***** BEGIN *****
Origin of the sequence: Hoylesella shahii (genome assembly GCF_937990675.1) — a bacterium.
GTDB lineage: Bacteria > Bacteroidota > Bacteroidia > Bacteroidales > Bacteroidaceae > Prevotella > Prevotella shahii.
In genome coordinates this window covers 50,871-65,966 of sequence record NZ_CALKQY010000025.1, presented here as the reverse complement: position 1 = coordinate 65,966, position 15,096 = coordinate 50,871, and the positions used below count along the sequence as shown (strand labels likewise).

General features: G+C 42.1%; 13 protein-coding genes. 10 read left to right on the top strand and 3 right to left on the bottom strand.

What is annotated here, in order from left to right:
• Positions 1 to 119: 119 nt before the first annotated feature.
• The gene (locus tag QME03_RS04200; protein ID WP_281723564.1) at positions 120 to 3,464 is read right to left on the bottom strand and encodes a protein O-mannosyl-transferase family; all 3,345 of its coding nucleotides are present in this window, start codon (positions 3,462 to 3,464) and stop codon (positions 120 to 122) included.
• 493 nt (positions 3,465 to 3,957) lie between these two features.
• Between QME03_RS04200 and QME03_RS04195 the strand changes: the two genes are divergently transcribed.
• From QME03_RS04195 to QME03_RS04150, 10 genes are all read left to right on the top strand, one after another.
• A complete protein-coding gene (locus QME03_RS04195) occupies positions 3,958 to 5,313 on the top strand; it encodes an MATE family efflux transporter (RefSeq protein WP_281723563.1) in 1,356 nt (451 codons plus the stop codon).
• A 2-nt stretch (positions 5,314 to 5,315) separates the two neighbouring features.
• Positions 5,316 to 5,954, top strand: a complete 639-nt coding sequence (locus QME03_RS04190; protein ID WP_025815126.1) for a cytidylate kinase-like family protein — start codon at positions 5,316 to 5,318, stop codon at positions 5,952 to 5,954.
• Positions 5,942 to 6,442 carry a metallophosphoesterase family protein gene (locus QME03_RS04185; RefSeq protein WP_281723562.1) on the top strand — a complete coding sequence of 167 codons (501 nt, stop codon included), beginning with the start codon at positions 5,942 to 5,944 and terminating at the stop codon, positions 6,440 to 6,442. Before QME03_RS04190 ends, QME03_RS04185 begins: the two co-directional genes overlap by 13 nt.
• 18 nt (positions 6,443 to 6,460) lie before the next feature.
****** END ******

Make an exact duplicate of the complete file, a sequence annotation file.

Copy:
Origin of the sequence: Hoylesella shahii (genome assembly GCF_937990675.1) — a bacterium.
GTDB lineage: Bacteria > Bacteroidota > Bacteroidia > Bacteroidales > Bacteroidaceae > Prevotella > Prevotella shahii.
In genome coordinates this window covers 50,871-65,966 of sequence record NZ_CALKQY010000025.1, presented here as the reverse complement: position 1 = coordinate 65,966, position 15,096 = coordinate 50,871, and the positions used below count along the sequence as shown (strand labels likewise).

General features: G+C 42.1%; 13 protein-coding genes. 10 read left to right on the top strand and 3 right to left on the bottom strand.

What is annotated here, in order from left to right:
• Positions 1 to 119: 119 nt before the first annotated feature.
• The gene (locus tag QME03_RS04200; protein ID WP_281723564.1) at positions 120 to 3,464 is read right to left on the bottom strand and encodes a protein O-mannosyl-transferase family; all 3,345 of its coding nucleotides are present in this window, start codon (positions 3,462 to 3,464) and stop codon (positions 120 to 122) included.
• 493 nt (positions 3,465 to 3,957) lie between these two features.
• Between QME03_RS04200 and QME03_RS04195 the strand changes: the two genes are divergently transcribed.
• From QME03_RS04195 to QME03_RS04150, 10 genes are all read left to right on the top strand, one after another.
• A complete protein-coding gene (locus QME03_RS04195) occupies positions 3,958 to 5,313 on the top strand; it encodes an MATE family efflux transporter (RefSeq protein WP_281723563.1) in 1,356 nt (451 codons plus the stop codon).
• A 2-nt stretch (positions 5,314 to 5,315) separates the two neighbouring features.
• Positions 5,316 to 5,954, top strand: a complete 639-nt coding sequence (locus QME03_RS04190; protein ID WP_025815126.1) for a cytidylate kinase-like family protein — start codon at positions 5,316 to 5,318, stop codon at positions 5,952 to 5,954.
• Positions 5,942 to 6,442 carry a metallophosphoesterase family protein gene (locus QME03_RS04185; RefSeq protein WP_281723562.1) on the top strand — a complete coding sequence of 167 codons (501 nt, stop codon included), beginning with the start codon at positions 5,942 to 5,944 and terminating at the stop codon, positions 6,440 to 6,442. Before QME03_RS04190 ends, QME03_RS04185 begins: the two co-directional genes overlap by 13 nt.
• 18 nt (positions 6,443 to 6,460) lie before the next feature.